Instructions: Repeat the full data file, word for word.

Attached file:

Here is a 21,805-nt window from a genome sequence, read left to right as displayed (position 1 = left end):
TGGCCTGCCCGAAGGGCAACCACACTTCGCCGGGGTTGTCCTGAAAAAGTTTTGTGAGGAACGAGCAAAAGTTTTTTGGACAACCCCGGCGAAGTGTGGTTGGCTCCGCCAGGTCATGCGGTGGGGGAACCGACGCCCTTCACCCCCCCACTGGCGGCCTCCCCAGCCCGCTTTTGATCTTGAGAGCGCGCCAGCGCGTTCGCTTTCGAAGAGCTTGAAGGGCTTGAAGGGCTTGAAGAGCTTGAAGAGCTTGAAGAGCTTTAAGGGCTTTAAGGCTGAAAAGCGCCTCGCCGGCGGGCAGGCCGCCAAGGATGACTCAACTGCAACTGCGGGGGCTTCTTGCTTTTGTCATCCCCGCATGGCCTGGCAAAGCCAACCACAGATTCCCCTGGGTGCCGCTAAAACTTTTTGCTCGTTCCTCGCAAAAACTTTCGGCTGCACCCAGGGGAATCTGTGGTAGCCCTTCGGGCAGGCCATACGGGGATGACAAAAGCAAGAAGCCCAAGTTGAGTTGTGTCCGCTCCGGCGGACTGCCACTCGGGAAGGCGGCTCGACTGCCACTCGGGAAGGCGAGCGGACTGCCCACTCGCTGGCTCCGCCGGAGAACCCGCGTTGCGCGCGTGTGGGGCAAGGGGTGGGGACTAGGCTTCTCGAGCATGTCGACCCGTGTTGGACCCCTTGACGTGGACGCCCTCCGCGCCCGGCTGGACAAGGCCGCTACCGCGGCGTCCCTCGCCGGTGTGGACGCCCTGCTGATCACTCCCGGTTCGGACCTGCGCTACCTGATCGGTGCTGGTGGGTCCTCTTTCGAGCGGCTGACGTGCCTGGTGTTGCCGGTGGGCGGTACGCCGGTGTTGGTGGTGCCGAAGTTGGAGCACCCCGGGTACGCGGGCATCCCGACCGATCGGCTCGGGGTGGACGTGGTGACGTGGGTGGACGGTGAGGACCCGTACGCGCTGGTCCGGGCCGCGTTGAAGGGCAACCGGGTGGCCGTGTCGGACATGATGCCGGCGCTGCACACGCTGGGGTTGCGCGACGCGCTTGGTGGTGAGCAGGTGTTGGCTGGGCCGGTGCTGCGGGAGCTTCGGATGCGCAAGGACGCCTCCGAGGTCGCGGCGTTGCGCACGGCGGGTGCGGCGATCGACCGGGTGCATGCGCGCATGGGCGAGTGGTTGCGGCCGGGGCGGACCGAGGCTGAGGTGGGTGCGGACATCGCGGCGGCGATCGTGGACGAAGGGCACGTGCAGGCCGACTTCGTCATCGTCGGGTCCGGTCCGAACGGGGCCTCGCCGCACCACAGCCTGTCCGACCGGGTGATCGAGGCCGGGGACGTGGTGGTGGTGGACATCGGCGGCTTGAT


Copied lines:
Here is a 21,805-nt window from a genome sequence, read left to right as displayed (position 1 = left end):
TGGCCTGCCCGAAGGGCAACCACACTTCGCCGGGGTTGTCCTGAAAAAGTTTTGTGAGGAACGAGCAAAAGTTTTTTGGACAACCCCGGCGAAGTGTGGTTGGCTCCGCCAGGTCATGCGGTGGGGGAACCGACGCCCTTCACCCCCCCACTGGCGGCCTCCCCAGCCCGCTTTTGATCTTGAGAGCGCGCCAGCGCGTTCGCTTTCGAAGAGCTTGAAGGGCTTGAAGGGCTTGAAGAGCTTGAAGAGCTTGAAGAGCTTTAAGGGCTTTAAGGCTGAAAAGCGCCTCGCCGGCGGGCAGGCCGCCAAGGATGACTCAACTGCAACTGCGGGGGCTTCTTGCTTTTGTCATCCCCGCATGGCCTGGCAAAGCCAACCACAGATTCCCCTGGGTGCCGCTAAAACTTTTTGCTCGTTCCTCGCAAAAACTTTCGGCTGCACCCAGGGGAATCTGTGGTAGCCCTTCGGGCAGGCCATACGGGGATGACAAAAGCAAGAAGCCCAAGTTGAGTTGTGTCCGCTCCGGCGGACTGCCACTCGGGAAGGCGGCTCGACTGCCACTCGGGAAGGCGAGCGGACTGCCCACTCGCTGGCTCCGCCGGAGAACCCGCGTTGCGCGCGTGTGGGGCAAGGGGTGGGGACTAGGCTTCTCGAGCATGTCGACCCGTGTTGGACCCCTTGACGTGGACGCCCTCCGCGCCCGGCTGGACAAGGCCGCTACCGCGGCGTCCCTCGCCGGTGTGGACGCCCTGCTGATCACTCCCGGTTCGGACCTGCGCTACCTGATCGGTGCTGGTGGGTCCTCTTTCGAGCGGCTGACGTGCCTGGTGTTGCCGGTGGGCGGTACGCCGGTGTTGGTGGTGCCGAAGTTGGAGCACCCCGGGTACGCGGGCATCCCGACCGATCGGCTCGGGGTGGACGTGGTGACGTGGGTGGACGGTGAGGACCCGTACGCGCTGGTCCGGGCCGCGTTGAAGGGCAACCGGGTGGCCGTGTCGGACATGATGCCGGCGCTGCACACGCTGGGGTTGCGCGACGCGCTTGGTGGTGAGCAGGTGTTGGCTGGGCCGGTGCTGCGGGAGCTTCGGATGCGCAAGGACGCCTCCGAGGTCGCGGCGTTGCGCACGGCGGGTGCGGCGATCGACCGGGTGCATGCGCGCATGGGCGAGTGGTTGCGGCCGGGGCGGACCGAGGCTGAGGTGGGTGCGGACATCGCGGCGGCGATCGTGGACGAAGGGCACGTGCAGGCCGACTTCGTCATCGTCGGGTCCGGTCCGAACGGGGCCTCGCCGCACCACAGCCTGTCCGACCGGGTGATCGAGGCCGGGGACGTGGTGGTGGTGGACATCGGCGGCTTGAT